Between series: This example presents the most challenging of all methods when calibrating for repeatable error-corrected measurements. The connectors are usually different at each end of the DUT. With no practical means to calibrate this type of device, the engineer is left to decide which calibration kit to use as the reference standard for one end while ignoring the other.

By carefully following the setup and calibration steps, one can correct for non-insertable or between-series devices. A couple of features to highlight are the intermediate-frequency-bandwidth (IFBW), additional time domain, and automatic-port-extension (APE) settings. The IFBW on PNA models from Agilent Technologies, for example, can be adjusted to 10 Hz or below, which allows the noise floor to be lowered significantly. The time domain menu allows physical length to be set based on the devices' velocity and can also display the one-way response versus the traditional two-way response. The units of length can be selected to display millimeter, inch, or feet. Another feature is the APE function, which allows an adapter or cable jumper to be added onto one or both of the calibrated ports. Applying APE after the initial calibration will automatically compensate for the added length by an extrapolation of the curved-fit algorithm containing loss, delay, and other characteristics of the extension adapter or cable jumper. The adjusted calibration reference plane is shifted to the open end of the adapter. Using a lab-grade short or open is all that is required for this feature to correct the intrinsic errors in the added port extension(s).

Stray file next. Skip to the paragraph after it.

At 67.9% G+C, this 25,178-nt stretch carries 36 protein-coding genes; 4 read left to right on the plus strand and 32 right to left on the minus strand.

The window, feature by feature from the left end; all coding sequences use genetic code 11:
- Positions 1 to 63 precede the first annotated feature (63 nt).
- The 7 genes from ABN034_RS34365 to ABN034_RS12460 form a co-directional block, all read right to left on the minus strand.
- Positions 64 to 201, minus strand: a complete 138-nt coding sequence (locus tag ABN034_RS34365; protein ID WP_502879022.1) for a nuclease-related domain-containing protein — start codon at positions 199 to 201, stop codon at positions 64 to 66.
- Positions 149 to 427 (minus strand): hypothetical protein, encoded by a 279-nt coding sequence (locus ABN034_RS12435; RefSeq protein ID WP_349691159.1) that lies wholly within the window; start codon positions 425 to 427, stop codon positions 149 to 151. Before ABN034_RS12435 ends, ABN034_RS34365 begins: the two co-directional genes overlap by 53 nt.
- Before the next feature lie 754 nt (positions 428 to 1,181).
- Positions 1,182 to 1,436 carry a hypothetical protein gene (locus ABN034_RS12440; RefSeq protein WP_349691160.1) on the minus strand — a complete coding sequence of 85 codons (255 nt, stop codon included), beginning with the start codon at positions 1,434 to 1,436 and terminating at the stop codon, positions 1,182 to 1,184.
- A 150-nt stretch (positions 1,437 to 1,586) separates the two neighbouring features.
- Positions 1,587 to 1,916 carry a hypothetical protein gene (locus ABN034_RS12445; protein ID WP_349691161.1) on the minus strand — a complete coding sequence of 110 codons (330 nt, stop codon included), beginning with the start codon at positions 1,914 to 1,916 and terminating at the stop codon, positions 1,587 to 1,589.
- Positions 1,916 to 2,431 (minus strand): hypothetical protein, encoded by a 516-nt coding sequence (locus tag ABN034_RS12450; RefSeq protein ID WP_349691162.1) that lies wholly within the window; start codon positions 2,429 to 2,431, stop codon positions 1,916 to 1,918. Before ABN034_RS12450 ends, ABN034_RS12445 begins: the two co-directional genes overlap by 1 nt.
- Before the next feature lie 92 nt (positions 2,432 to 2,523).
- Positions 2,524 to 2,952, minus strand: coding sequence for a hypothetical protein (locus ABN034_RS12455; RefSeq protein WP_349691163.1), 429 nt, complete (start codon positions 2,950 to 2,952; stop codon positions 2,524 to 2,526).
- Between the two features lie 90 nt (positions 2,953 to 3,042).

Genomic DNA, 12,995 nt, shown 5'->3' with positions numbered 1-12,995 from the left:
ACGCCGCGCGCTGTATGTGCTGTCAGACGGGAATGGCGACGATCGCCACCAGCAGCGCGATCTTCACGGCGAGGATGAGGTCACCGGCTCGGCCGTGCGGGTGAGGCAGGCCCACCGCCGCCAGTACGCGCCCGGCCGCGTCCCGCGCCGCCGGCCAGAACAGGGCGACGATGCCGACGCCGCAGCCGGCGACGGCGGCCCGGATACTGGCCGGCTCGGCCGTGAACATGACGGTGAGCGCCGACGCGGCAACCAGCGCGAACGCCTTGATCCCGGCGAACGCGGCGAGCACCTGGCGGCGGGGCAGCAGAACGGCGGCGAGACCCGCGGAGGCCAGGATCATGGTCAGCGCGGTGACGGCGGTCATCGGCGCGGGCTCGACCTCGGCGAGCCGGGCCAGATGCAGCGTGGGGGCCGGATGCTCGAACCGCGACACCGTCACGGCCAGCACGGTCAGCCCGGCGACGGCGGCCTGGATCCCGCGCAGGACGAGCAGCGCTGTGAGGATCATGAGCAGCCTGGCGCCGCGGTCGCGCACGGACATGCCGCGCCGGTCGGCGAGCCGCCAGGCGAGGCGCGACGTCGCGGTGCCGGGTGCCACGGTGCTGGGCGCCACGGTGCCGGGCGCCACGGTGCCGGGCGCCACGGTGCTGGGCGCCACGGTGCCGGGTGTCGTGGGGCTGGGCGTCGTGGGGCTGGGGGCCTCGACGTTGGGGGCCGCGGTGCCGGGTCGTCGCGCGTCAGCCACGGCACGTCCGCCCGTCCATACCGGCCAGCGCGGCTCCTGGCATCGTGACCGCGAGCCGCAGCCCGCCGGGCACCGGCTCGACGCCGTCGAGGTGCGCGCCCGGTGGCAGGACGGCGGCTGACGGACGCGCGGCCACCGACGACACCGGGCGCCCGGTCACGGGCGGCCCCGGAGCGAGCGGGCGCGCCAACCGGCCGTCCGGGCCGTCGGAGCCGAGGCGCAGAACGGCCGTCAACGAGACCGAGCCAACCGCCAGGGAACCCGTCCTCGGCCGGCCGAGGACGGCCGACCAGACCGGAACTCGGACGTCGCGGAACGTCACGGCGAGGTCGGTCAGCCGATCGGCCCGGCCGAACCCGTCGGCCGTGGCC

The right microwave test equipment and accessories are mandatory for connector manufacturers who want to lead the ever-changing wireless communications industry. Applying these enhanced calibration techniques correctly assures repeatable error-corrected measurements each time.

1 Agilent Application Notes 1291-1B and 1287-3, www.agilent.com
2 Commonly known as the "thru" sequence of the calibration set up